• The intranet portal is the masthead of the official culture. However, search is the employees' gateway to all knowledge. Unfortunately, in many companies, search and the portal are seen as one (and managed by the same organization). In these cases, search is often restricted to only crawling "official" intranet sites and much user-generated content (such as blogs, wikis, forums, etc) is excluded.
  • If your social computing efforts are going to succeed, they must be included in the corporate search index. Preferably, search will allow scoping so users can choose whether to search official material or user-generated content or both.

Employee Directory & Social Networking:

  • The employee directory is usually managed by HR, which is logical since they manage the employees' official status (name, address, job classification, and position in the organizational hierarchy). If the company is also experimenting with social networking, the user-managed profiles will compete with the employee directory.
  • The employee directory and any user-generated profiles should be connected. Preferably, this means the employee directory will display both HR maintained and user-managed content as a single page. At worst, the HR-managed directory should include links to the user's personal profile and other personal content (such as blogs and bookmarks). These links should be automated to ensure completeness.

Corporate Intranet Banner & Tagging, Bookmarks, Etc:

  • Most large corporate intranets have a standard web banner that gives a consistent look & feel to intranet sites and provides links to common functions such as the portal home page, search, etc.
  • If the corporation is experimenting with social tagging, bookmarks, or commentary (ala Digg), these functions should be embedded in the corporate banner. Why? The logic goes like this: the reason for running an internal service is to tag, bookmark, or comment on internal sites. (Otherwise why not use the existing external services?) If the employees have to find a page they want to tag, then have to manually visit the internal service, it is just too much work. They could use logos within the page as you see on internet sites. However, this would require all intranet site owners putting in the appropriate code. An unlikely thing to happen. By having the service accessible from the banner, it is automatically included on all intranet sites and employees are constantly reminded the service(s) exist and tagging becomes a single click activity.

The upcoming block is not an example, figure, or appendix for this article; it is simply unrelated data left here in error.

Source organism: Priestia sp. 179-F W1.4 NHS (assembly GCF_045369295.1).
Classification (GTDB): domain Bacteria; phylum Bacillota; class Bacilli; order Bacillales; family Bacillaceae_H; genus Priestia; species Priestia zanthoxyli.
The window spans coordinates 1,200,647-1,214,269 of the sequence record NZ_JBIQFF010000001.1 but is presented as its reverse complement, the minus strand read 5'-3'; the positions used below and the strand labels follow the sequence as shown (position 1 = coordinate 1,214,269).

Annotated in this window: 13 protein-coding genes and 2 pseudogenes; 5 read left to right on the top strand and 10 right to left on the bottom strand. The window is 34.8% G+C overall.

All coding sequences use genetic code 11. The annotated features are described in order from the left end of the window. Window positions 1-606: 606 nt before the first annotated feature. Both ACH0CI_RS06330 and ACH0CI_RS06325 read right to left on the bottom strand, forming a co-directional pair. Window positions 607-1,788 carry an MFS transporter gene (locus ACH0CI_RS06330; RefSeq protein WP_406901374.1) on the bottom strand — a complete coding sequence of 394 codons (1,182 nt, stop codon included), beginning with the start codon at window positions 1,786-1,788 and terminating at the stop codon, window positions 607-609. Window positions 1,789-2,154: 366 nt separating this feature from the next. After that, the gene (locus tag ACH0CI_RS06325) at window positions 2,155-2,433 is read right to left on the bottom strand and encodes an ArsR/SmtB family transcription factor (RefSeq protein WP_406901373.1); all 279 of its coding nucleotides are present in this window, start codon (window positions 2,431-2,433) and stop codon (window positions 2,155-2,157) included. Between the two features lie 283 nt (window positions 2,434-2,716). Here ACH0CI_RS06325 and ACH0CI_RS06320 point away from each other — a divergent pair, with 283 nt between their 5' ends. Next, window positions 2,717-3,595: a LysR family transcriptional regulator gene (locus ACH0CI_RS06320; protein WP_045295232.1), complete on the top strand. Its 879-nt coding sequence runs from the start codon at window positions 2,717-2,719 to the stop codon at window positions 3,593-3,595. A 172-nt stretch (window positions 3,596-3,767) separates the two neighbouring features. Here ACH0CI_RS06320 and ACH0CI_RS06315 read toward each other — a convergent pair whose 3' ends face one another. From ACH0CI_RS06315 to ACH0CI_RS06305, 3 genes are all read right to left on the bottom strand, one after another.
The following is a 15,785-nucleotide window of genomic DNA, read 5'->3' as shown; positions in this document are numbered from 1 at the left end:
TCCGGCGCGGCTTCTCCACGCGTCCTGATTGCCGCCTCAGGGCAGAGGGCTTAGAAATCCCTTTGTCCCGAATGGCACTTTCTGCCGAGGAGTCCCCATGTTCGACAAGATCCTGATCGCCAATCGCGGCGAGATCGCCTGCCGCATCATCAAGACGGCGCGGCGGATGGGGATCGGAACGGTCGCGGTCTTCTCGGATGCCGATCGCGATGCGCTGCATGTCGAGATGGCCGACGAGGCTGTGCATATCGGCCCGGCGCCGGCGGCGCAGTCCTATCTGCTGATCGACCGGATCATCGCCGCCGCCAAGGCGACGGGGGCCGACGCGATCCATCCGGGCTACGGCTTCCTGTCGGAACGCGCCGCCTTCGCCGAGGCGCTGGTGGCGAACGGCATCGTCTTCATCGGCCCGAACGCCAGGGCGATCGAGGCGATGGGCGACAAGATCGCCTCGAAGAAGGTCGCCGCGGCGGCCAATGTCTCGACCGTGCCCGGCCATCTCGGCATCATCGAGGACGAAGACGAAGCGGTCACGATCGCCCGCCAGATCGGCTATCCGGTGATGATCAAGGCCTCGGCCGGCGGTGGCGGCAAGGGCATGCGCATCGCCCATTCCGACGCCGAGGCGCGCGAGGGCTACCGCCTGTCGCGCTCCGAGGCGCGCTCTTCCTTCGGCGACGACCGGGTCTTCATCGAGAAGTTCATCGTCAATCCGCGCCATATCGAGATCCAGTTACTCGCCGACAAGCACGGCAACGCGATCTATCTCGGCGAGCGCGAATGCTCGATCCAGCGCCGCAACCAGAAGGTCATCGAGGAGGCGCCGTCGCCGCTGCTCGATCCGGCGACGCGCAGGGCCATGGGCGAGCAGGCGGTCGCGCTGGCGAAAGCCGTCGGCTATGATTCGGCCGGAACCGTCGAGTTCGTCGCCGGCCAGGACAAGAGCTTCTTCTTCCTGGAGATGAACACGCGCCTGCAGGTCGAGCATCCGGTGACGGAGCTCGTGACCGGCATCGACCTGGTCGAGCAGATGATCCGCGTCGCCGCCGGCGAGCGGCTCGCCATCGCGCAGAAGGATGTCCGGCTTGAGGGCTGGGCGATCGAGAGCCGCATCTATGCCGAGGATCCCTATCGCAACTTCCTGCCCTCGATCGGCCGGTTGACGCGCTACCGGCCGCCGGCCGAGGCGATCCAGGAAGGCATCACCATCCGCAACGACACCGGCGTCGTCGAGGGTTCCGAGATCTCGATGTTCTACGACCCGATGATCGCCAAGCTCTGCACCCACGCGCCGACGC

Can social computing activities survive without these actions? Yes. Will they flourish or reach their potential? I'm afraid not.

1 comment:

scott said...

Whenever I see references to Enterprise 2.0 my first response is to ask when it was we actually hit 1.0? My own impression has been that we've been stuck in the 0.9.3 beta for some time now...

I think your post does a good job of pointing out a curious contradiction in Enterprise 2.0, that it is supposed to be all about the social, when most writing on the subject only covers some tools enabled by social interaction, but not the social consequences and needs created by those tools. I've written a little bit about this in a post on my blog .

In shorthand it would seem that to truly enable "Enterprise 2.0", two major changes (at least) would be needed:

1) a change in what managers are supposed to do from "control" to "facilitation" of the managed. That's a huge topic, as it involves shifts in responsibility and the whole deal.

2) a general social change in the interaction of businesses with each other and the possibilities in the economy. Currently, many industries do not rely on increasing efficiency in markets, but on differences of efficiencies; they are essentially in the business of efficiency arbitrage. This leads to situations such as the current collapse of newspaper revenues. Newspapers readily accepted all the benefits of electronic production processes, but could not seize the online classified markets because that would mean "undermining" their paper products. It is a clear example of needing to dismantle something that works in order to have a future. Other examples include Kodak facing the film/digital decision, and information companies such as LexisNexis today who have no defense against the increase in freely available information.

It will be 10 years before there is even a general sense of understanding any of this, it seems likely.